For many Americans, finally making it to Medicare age is somewhat of a right of passage. Why not? Working Americans have paid into this system most of their lives, and now it is time to reap the benefits. Just to ensure that you are familiar with the enrollment process for Part A and Part B, we’ll go over the basics.
We can answer your Medicare questions
If you have any questions, please let Trusted Senior Specialists help you. Also, once you have applied for Medicare Part A and Part B, don’t forget to consider options for Medicare Part D, a Medicare supplement, or a Medicare Advantage plan. Please contact us at 1-855-474-6234 or at firstname.lastname@example.org.
Are you automatically signed up for Medicare Part A and Part B?
Some people do automatically qualify for benefits. These are typical examples that apply to most people:
- Turned 65 and are already getting social security or RRB (Railroad Retirement Benefits)
- Received 24 months of social security disability benefits (Under 65) for most disabilities
Who needs to sign up for Medicare?
If you decided to delay Social Security or RRB benefits because you are still working, you still need to apply for Medicare. This used to take a visit to a nearby Social Security office, but now you can even apply for Medicare online at the Social Security website. If you would like to not apply online, one of our friendly, knowledgeable agents can help you with this process right over the phone.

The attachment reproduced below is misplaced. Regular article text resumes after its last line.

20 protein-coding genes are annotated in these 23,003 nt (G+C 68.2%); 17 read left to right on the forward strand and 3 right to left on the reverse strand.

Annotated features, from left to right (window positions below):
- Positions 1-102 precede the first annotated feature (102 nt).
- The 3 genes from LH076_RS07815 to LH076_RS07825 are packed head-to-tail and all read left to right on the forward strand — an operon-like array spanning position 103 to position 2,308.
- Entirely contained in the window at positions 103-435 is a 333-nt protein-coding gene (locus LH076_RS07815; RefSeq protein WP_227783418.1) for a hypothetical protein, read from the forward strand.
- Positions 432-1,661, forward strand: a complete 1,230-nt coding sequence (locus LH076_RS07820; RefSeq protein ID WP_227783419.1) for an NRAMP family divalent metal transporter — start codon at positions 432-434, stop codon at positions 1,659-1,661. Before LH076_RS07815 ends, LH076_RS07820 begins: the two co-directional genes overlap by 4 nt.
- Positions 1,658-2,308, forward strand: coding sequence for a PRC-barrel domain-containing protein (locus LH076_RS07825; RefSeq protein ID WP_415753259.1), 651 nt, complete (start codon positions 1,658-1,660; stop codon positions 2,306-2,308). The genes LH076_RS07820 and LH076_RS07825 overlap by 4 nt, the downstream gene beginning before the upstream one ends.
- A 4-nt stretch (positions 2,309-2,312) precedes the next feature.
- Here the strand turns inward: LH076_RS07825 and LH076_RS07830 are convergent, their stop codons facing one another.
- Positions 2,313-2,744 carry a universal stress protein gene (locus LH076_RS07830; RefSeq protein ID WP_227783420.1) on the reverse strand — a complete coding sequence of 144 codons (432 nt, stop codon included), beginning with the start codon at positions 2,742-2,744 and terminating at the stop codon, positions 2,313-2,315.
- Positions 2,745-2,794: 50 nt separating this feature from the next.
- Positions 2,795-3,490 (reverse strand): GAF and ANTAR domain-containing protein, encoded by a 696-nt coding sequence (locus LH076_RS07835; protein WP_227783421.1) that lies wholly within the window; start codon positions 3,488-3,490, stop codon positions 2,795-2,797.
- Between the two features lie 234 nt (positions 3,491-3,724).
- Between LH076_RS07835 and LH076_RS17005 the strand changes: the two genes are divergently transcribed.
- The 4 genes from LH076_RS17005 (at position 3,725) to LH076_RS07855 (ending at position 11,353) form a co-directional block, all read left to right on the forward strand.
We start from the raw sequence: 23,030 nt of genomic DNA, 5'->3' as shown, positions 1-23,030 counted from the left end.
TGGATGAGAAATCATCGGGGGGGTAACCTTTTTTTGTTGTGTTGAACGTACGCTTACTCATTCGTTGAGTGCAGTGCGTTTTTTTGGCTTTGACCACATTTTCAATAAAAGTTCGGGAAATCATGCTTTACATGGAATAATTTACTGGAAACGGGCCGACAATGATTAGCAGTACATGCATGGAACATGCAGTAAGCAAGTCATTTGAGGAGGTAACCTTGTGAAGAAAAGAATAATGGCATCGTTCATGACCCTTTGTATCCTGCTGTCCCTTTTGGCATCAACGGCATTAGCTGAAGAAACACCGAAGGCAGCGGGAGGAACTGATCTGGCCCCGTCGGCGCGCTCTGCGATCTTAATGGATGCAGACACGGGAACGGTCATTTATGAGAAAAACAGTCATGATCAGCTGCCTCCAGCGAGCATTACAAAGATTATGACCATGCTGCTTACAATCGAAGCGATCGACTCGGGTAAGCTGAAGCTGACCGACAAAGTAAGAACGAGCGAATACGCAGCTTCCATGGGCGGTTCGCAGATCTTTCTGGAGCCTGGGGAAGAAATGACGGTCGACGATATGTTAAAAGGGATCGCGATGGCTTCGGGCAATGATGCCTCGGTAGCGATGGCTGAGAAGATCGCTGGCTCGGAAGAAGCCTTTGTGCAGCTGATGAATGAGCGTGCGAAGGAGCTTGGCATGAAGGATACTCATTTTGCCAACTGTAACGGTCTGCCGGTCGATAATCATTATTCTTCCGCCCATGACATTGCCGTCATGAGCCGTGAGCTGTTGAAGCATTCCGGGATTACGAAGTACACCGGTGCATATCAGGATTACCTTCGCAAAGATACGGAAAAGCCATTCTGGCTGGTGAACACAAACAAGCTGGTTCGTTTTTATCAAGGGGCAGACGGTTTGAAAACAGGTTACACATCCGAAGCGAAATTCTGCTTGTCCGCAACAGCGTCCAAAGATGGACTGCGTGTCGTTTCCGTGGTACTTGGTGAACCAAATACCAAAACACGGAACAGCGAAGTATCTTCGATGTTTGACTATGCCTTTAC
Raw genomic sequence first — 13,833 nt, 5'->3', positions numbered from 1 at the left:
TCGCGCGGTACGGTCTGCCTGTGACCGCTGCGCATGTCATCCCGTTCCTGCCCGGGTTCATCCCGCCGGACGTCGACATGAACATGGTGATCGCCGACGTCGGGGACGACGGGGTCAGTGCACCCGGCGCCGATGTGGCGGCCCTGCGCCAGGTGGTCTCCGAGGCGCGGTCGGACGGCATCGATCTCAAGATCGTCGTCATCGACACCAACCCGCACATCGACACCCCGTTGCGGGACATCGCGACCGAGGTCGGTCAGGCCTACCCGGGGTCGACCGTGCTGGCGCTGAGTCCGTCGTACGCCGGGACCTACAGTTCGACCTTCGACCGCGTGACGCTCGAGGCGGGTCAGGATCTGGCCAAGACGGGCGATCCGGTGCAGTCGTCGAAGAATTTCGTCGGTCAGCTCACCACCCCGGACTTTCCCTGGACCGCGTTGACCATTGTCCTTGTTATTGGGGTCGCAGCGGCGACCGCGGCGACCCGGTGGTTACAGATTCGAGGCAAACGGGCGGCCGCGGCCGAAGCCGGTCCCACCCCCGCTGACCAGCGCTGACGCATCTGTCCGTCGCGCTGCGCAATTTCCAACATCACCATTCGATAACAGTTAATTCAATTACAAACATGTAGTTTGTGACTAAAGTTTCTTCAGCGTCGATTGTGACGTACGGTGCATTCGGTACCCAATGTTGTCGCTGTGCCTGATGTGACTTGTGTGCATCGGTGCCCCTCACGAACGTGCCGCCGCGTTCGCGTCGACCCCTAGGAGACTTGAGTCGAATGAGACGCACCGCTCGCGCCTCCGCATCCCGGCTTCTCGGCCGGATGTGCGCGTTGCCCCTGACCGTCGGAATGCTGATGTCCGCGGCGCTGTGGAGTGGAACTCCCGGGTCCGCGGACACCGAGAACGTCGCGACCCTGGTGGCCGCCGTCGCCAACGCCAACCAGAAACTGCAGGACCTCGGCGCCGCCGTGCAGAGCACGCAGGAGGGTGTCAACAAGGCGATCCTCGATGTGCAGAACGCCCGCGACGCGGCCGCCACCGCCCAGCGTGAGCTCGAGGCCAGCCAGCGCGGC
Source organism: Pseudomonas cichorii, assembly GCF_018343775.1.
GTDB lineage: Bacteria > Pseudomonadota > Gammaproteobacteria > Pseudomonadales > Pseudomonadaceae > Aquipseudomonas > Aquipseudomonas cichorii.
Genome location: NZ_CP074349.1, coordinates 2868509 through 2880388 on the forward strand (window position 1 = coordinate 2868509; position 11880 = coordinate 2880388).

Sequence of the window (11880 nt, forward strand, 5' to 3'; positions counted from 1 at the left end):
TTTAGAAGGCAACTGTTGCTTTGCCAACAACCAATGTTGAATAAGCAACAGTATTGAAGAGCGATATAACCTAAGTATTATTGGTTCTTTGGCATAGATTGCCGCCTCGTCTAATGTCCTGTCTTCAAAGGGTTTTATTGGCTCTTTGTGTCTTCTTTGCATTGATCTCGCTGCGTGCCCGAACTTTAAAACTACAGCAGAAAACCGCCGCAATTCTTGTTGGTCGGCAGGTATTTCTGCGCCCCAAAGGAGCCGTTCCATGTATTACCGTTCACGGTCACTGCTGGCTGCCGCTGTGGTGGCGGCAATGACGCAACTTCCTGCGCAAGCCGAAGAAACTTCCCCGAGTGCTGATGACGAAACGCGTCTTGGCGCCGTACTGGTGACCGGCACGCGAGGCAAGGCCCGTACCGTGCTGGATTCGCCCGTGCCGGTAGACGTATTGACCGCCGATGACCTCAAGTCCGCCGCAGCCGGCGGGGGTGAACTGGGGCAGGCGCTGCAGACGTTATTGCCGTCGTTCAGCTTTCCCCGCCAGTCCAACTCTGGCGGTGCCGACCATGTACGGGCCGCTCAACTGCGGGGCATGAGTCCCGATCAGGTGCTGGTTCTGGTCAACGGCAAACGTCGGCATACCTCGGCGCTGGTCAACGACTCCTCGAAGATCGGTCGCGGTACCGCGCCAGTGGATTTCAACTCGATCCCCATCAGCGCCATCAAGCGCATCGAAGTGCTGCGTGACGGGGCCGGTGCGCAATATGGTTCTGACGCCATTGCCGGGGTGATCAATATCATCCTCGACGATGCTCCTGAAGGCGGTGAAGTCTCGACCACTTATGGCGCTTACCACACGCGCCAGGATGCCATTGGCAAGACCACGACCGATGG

Do you have to apply for Medicare when you turn 65?
Most people accept Medicare benefits as soon as they qualify. However, some folks already have group health insurance from an employer when they turn 65, so they decide to wait. People who delayed Medicare benefits for a qualifying reason, like having group health insurance, are allowed a special enrollment period that they can use to apply later.
It is important to note that not all health insurance plans are considered qualifying reasons to delay Medicare. Examples of plans that don’t qualify might be retiree health plans, COBRA, and individual major medical.
Do you have more questions about qualifying and signing up for Medicare?
Most folks are simply enrolled in Medicare when they begin getting Social Security at the age of 65. However, there are plenty of exceptions for people who do not enroll in both programs at the same time or at any particular age. You can learn more at the Medicare.gov website or contact us for assistance at 1-855-474-6234 or at email@example.com.